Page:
A closely watched rebirth for ‘The New Republic’

The new 'New Republic' ()
Tweet Share on Facebook Share on Tumblr Print

The Lineup collects the media stories, big and small, that are on our radar each day.

Today's the day of The New Republic's much-anticipated relaunch in print and online under the ownership of Facebook co-founder Chris Hughes and the revived editorship of Franklin Foer.

The New York Times landed the big curtain-raising exclusive:

Mr. Foer said that Mr. Hughes had energized the magazine. “He really thinks of it as a start-up, and that’s exhilarating,” he said. On Monday, readers will be able to see the fruits of Mr. Hughes’s investment for the first time when The New Republic unveils its redesigned print magazine, Web site and app.

MORE ON CAPITAL

ADVERTISEMENT

The magazine, which has long been the journalism equivalent of high-fiber pasta, even for media-hungry political devotees, embraces a broader mix of political reporting and what Mr. Hughes described as “the high and low in the artistic world.”

Mr. Hughes said that while the magazine would continue to have arts critics review subjects like books and visual arts, he is just as interested in covering topics like electronica and the HBO series “Girls.”

Meanwhile, Politico's Dylan Byers has a more critical take:

It's a departure from the past, both in print and online. Stuffed inside your mailbox, it initially feels like another issue of Smithsonian. The gloss is thick. The photograph of Obama is uninspired. The logo, previewed weeks ago, feels devoid of historical import or editorial purpose. (The font, Antenna, is also used by Golf Digest and The Hollywood Reporter; Barnett recently said he wanted the logo to leave readers with the impression that TNR is "a must-read brand.") One pines for the old ship.

Redesigns are a time for innovation -- I think of Bloomberg Businessweek, which looks unlike any other general interest magazine. In print, TNR feels too similar to New York Magazine, only not as inventive and with far less advertising (which is a problem, even for deep pockets). Online, it feels too similar to Quartz, the online business news site launched by The Atlantic last year. In other words, there's nothing unexpected. It just feels cold, slighly uninviting. There's no aesthetic.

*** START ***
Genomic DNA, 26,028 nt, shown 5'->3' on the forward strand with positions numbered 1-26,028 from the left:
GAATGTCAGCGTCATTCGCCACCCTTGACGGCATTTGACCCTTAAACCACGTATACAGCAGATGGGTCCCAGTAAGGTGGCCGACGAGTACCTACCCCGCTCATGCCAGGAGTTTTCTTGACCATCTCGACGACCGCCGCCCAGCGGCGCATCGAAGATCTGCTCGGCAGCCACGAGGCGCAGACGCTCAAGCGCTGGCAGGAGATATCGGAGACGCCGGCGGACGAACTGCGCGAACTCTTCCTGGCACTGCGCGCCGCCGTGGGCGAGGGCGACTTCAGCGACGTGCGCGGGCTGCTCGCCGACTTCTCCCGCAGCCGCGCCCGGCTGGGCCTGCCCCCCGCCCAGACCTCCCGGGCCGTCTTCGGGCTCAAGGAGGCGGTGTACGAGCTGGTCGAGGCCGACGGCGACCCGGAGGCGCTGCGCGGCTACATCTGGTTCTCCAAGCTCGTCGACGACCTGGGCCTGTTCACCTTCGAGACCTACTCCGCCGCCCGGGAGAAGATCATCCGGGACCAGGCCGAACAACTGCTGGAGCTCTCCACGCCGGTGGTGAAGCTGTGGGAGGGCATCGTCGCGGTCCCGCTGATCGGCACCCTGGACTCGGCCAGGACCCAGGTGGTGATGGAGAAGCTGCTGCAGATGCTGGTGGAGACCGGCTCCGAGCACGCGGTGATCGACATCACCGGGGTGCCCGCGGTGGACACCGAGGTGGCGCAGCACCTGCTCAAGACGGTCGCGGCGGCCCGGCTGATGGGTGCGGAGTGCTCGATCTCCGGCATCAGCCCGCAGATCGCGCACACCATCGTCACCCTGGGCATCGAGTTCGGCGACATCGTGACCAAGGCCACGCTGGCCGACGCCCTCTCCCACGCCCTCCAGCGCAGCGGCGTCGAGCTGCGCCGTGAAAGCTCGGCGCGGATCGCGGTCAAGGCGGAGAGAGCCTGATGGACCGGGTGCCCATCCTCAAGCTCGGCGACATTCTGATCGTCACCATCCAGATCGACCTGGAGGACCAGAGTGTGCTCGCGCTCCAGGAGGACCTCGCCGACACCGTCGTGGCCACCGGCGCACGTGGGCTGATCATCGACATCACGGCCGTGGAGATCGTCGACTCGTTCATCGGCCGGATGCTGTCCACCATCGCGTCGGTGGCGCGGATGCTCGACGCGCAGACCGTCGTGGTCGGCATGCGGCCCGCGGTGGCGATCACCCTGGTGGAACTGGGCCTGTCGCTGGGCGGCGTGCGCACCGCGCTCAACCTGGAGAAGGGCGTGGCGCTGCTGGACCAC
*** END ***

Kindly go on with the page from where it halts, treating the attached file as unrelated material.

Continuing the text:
Hughes will fete the relaunch with a party tonight at his Soho apartment. Scroll down to read the letter he emailed to readers this past weekend.

(Disclosure: I'm currently working on a freelance piece for newrepublic.com.)

On Capital...

'New York Times' 2013 buyouts and layoffs watch

In other news...

Talk of the buyouts was conspicuously absent from TNR's future-of-media panel featuring executive editor Jill Abramson last Thursday, but Abramson took the opportunity to defend the Times' digital subscription strategy. [W.W.D.]

Time Inc. is bracing for layoffs this week. [AllThingsD]

Cory Booker vs. The Star-Ledger. [Storify/Lisa Fleisher]

More than 150 small-town papers are vying to be on a proposed NBC reality show. [NYT/Media Decoder]

Gabe Sherman is getting trolled by people who don't like that he's reporting on Roger Ailes and Fox News. [WaPo/Erik Wemple]

Quote of the day...

The Times Co., by that measure, is an unusual entity. Despite its desire for profitability, once you peel away at all that capitalist intent, it’s clear the genetic imperative, its stated goal, is to just create good journalism, profitable or not.

Edmund Lee

On Twitter...

On TV...

Bob Costas talks with Howard Kurtz about the controversy over his gun control remarks:

From our inbox...

Here's Hughes letter about the new TNR:

Dear New Republic reader,

You signed up to get an early look at The New Republic’s redesign, and I’m happy to announce that you can check it out this morning, a day before we promote it to the rest of the world.

For our relaunch, our editor Franklin Foer and I interviewed President Obama in the Oval Office to discuss the challenges he faces in his second term. The President shared his impatience with Republicans along with thoughts on the polarized media environment, the filibuster, gerrymandering, and even college football.

Read the interview with the President and check out our new website now.

We will have more details on all the new web and tablet functionality in the days to come. Thanks for all your support as we reimagine this important publication for the 21st-century.

Hope you are enjoying your weekend,

Chris